The Saturday night, March 4, 2017, Doo Wop Explosion II set a high standard to top if we decide to do this again. Seven great doo wop acappella groups, each in top form, and each with their own unique style and repertoire. We (Pam & Charlie Horner) had the opportunity of not only producing this concert for Monmouth University’s Center for the Arts, we had the pleasure of emceeing it.
[To see photos from the sound checks and pre-concert reception click Part One]
The Copians started the show with bass singer, Bob “Bobski” Reilly doing a rhythmic “Jocko style” rap, reminiscent of his days with prior Philly acappella groups Neighbors Complaint and A Moment’s Pleasure. This led into the opening number, the Collegians’ “Let’s Go For A Ride.”.. Another alumni of A Moment’s Pleasure, Bill Keith, led the next song, an obscure but great Cadillacs tune called “I’m In Love”. The song is so obscure that even we didn’t recognize it the first time we heard it, until we realized it was one of those songs recorded but not released until years later on the Murray Hill box set. Each member of the Copians sang at least one lead. Jim Bakay sang the doo wop falsetto favorite, “The Wind”. John Bishop’s strong voice led the Emblems’ “Would You Still Be Mine”. Bob Reilly’s bass voice easily handled “Can’t Do Sixty No More”. And Horace Brown please the audience with his trademark “Members Only” (a song originally done by Bobby Bland).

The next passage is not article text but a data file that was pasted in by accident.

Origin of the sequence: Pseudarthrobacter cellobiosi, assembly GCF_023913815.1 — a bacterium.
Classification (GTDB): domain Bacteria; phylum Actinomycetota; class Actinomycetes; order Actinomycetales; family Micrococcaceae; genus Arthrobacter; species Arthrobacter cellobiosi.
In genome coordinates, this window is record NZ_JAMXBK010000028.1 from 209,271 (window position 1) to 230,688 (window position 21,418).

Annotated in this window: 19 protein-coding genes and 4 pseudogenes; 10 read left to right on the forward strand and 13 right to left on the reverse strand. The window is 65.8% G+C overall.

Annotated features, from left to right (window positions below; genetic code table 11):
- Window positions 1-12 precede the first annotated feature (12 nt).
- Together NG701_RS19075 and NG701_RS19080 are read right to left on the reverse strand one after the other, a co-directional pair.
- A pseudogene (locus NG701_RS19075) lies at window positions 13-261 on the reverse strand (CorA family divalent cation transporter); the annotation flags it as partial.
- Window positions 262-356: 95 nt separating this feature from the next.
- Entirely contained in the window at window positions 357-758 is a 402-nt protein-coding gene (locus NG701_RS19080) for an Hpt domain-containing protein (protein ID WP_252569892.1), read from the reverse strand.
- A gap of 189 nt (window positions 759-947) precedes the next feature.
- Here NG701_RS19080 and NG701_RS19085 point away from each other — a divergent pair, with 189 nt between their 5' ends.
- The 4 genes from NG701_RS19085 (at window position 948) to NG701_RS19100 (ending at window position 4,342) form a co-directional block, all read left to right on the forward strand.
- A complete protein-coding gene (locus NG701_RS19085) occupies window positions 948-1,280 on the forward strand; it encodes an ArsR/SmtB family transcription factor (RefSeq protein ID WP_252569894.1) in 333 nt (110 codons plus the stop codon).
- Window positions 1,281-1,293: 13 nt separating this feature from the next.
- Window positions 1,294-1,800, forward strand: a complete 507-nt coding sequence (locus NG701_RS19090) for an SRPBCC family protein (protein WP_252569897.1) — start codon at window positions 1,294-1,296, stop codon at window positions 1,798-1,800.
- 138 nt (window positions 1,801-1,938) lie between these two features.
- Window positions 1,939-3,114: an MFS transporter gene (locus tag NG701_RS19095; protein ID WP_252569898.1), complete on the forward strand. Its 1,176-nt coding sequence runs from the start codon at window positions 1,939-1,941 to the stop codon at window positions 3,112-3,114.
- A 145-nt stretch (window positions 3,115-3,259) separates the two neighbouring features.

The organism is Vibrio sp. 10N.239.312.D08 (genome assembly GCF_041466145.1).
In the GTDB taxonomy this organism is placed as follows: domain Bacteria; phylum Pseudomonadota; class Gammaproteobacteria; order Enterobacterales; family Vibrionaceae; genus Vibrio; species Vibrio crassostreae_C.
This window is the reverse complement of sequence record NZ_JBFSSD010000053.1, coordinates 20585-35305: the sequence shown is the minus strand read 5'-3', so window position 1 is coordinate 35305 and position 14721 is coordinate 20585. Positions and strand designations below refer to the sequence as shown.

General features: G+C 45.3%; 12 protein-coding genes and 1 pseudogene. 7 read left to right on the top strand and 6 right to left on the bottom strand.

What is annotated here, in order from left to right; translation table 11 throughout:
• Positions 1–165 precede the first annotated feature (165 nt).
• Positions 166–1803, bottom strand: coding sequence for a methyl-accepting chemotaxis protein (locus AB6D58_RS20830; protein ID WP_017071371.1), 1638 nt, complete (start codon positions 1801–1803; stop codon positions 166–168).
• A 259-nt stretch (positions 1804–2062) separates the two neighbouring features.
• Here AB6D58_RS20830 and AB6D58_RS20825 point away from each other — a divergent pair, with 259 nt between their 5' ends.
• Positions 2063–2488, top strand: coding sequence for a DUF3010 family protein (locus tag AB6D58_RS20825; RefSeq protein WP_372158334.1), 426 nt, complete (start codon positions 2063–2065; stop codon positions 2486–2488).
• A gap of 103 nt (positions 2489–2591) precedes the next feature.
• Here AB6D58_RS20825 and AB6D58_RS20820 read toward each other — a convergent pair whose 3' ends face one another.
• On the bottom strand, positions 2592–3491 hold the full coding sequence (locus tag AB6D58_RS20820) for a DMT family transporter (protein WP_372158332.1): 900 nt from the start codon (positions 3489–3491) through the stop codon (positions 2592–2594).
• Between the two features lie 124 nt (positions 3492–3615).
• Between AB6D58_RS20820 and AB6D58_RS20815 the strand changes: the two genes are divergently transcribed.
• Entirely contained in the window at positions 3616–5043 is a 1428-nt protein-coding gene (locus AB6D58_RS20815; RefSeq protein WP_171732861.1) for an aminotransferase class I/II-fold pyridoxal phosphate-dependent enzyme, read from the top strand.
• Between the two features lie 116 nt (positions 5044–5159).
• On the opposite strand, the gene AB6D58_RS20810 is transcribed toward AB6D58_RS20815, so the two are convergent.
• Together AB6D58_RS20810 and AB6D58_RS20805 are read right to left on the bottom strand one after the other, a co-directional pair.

Re-MemberThen was well known to the Jersey audience. The group returned to the Pollak Theatre after pulling double duty last year – backing Larry Chance and singing their own set. This year they had all new material. After opening with a Larry Chance & the Earls’ song, “Never,” Mike Del Franco belted out the Teenchords’ “Please Tell The Angels”. Frank Cicerale gave a strong rendition of another Larry Chance song, “I Believe”. Marty Geliebter brought things up tempo with Little Anthony’s “Traveling Stranger”. Sal Contrino brought applause from the audience with a powerful rendition of “For Your Precious Love”. The group rounded out their set with “We Belong Together, ending with the Jive Five’s “What Time Is It”.
A Perfect Blend showed that doo wop acappella is not an entirely male profession. The Philadelphia area group is made up of three men and two women. While each voice is distinctly different, they blend together “perfectly” to produce a soulful sound. Krissy Star led off with an incredible “Who’s Lovin’ You” followed by an equally powerful rendition of the Roxy & the Daychords record, “I’m So In Love,” led by Cheryl Petruzelli. Andy Petruzelli led “Mia Amore” and “I Need You So,” one of our favorite songs. The later songs was the fliup side of Tommy McLain’s “Sweet Dreams,” a hit a few years back. [We had the pleasure of meeting Tommy McLain last year at the New Orleans Jazz Festival.] A Perfect Blend’ founder, Gibson “T” Trowery, had the theatre rocking with “Drip Drop” and then tore the place up with his powerful version of the Impressions’ song, “Never Let Me Go”. This group has four great leads and a powerful bass in Gary Williams.